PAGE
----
Barbara Shelly

Barbara Shelly: Missouri attorney general candidate Kurt Schaefer shamefully politicizes a tragedy

Kurt Schaefer, who wants to be Missouri’s next attorney general, is trying to score political points from a murder case.
Kurt Schaefer, who wants to be Missouri’s next attorney general, is trying to score political points from a murder case. File Photo

Last I heard, Missouri was still in America. And in America, we believe in the right to a fair trial. For everyone.

If that is still the case, then where is Kurt Schaefer living?

Schaefer would say he lives in Missouri. He is a member of its state Senate and he is running to be the Republican nominee for attorney general.

But Schaefer must have forgotten the part about Missouri being in America, and that basic principle about the right to a fair trial.

Because the man who wants to be Missouri’s top law enforcement official wants to execute a suspect who has not yet begun his journey through the legal process.

Schaefer made his opinion known loud and clear on Twitter:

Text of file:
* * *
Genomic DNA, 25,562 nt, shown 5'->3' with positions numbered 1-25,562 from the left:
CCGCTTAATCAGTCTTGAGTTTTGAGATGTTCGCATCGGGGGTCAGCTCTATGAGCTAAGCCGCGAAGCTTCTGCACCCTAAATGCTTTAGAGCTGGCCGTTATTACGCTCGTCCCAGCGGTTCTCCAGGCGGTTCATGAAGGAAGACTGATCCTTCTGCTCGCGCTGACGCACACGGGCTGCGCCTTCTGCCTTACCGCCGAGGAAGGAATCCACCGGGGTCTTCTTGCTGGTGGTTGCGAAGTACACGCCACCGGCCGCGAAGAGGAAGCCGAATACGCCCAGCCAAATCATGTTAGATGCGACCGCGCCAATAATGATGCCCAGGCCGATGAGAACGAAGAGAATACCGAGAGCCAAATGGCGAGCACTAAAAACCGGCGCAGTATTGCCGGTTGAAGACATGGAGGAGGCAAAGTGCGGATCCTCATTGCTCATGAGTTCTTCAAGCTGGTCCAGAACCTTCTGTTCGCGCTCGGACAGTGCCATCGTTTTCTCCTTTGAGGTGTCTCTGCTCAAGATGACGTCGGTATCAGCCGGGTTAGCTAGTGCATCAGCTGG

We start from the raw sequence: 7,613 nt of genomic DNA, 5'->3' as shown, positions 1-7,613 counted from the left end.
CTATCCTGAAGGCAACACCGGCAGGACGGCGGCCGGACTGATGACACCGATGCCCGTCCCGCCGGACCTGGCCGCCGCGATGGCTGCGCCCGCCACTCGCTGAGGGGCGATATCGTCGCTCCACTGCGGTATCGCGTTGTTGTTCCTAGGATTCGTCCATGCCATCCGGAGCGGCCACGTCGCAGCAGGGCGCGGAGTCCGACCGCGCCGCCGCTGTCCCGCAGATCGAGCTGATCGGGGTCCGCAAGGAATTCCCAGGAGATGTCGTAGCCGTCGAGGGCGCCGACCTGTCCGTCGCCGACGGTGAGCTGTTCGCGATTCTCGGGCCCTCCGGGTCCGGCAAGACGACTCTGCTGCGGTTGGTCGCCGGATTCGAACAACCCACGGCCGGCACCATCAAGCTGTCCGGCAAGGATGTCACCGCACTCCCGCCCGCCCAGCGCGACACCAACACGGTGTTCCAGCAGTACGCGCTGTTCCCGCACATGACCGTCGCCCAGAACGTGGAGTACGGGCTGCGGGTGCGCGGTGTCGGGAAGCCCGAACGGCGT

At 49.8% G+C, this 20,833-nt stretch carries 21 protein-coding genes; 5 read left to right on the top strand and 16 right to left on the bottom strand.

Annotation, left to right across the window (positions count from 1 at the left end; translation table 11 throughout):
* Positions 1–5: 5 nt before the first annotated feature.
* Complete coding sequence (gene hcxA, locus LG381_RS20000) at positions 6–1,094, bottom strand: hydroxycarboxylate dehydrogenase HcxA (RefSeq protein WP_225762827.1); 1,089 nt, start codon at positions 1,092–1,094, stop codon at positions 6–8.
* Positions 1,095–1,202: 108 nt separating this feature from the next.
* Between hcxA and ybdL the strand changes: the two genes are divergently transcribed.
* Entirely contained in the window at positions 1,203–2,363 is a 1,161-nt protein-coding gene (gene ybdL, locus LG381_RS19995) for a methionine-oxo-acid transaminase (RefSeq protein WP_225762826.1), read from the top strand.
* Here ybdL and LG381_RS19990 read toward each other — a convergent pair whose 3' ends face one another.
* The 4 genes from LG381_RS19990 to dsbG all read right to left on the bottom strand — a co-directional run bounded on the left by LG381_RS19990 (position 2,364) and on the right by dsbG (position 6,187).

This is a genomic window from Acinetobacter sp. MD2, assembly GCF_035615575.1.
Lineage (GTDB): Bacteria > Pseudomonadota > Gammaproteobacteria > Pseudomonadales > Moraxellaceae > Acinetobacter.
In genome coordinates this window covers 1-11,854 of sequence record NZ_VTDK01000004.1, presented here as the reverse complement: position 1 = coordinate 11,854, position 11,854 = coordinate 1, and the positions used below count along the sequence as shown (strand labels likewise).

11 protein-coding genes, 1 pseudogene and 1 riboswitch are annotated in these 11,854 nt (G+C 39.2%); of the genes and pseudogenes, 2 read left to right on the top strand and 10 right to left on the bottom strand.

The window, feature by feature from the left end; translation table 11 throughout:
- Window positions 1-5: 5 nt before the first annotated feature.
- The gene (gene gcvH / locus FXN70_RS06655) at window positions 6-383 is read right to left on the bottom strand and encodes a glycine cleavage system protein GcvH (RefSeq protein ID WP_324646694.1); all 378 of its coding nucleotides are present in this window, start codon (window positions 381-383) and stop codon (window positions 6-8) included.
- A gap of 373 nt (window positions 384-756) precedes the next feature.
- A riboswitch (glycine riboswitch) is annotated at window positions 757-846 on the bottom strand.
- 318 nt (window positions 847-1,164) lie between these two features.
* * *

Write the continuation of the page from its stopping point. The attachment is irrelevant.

Pablo Serrano-Vitorino is charged with murdering four men in Kansas City, Kan., and one Missourian, Randy J. Nordman of New Florence.

The crimes are appalling. But no responsible public official, especially someone who aspires to be state attorney general, calls for an execution in so crude a manner before legal proceedings have even begun.

No responsible prosecutor-to-be calls a suspect “a monster” in an online public forum, as Schaefer did. Apparently it hasn’t occured to Schaefer that, if elected, he may inherit this particular case, and he’s now on record with a prejudicial statement.

Schaefer cravenly used the tragedy to get in a stab at President Barack Obama.

“Because of the incompetence of the Obama administration, five people are dead,” his tweet declares.

Indeed, there are many questions about why Serrano-Vitorino, who was in the country illegally, had not been taken into custody by immigration officials before he allegedly went on a rampage Monday night.

But Schaefer’s eagerness to politicize a tragedy raises serious questions about how measured he would be in the attorney general’s office.

And is he really suggesting a tug of war between Kansas and Missouri as to who should be first to prosecute “and execute” Serrano-Vitorino? That’s contemptible.

Rough discourse is the norm in politics these days. But state attorney general is a serious office that requires a serious officeholder, not a flamethrower who appears more interested in inciting a mob than he does in carrying out justice.